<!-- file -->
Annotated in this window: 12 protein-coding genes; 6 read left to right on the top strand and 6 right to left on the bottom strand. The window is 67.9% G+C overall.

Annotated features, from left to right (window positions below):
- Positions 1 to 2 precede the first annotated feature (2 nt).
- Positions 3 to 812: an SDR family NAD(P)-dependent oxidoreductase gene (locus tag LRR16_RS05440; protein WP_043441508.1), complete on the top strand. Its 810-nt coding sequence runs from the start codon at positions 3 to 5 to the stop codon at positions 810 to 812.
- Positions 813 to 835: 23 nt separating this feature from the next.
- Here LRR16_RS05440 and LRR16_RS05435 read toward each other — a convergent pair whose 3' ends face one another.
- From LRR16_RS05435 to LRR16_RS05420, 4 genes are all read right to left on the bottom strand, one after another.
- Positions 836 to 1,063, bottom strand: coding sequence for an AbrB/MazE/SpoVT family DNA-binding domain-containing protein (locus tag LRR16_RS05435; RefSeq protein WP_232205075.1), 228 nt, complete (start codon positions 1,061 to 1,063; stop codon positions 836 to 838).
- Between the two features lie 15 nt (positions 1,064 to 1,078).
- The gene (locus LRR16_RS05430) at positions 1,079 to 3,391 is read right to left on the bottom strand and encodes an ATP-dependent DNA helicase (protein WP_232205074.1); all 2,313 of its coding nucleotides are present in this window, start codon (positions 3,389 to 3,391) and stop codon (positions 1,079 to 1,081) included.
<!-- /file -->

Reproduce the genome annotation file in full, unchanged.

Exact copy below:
Annotated in this window: 12 protein-coding genes; 6 read left to right on the top strand and 6 right to left on the bottom strand. The window is 67.9% G+C overall.

Annotated features, from left to right (window positions below):
- Positions 1 to 2 precede the first annotated feature (2 nt).
- Positions 3 to 812: an SDR family NAD(P)-dependent oxidoreductase gene (locus tag LRR16_RS05440; protein WP_043441508.1), complete on the top strand. Its 810-nt coding sequence runs from the start codon at positions 3 to 5 to the stop codon at positions 810 to 812.
- Positions 813 to 835: 23 nt separating this feature from the next.
- Here LRR16_RS05440 and LRR16_RS05435 read toward each other — a convergent pair whose 3' ends face one another.
- From LRR16_RS05435 to LRR16_RS05420, 4 genes are all read right to left on the bottom strand, one after another.
- Positions 836 to 1,063, bottom strand: coding sequence for an AbrB/MazE/SpoVT family DNA-binding domain-containing protein (locus tag LRR16_RS05435; RefSeq protein WP_232205075.1), 228 nt, complete (start codon positions 1,061 to 1,063; stop codon positions 836 to 838).
- Between the two features lie 15 nt (positions 1,064 to 1,078).
- The gene (locus LRR16_RS05430) at positions 1,079 to 3,391 is read right to left on the bottom strand and encodes an ATP-dependent DNA helicase (protein WP_232205074.1); all 2,313 of its coding nucleotides are present in this window, start codon (positions 3,389 to 3,391) and stop codon (positions 1,079 to 1,081) included.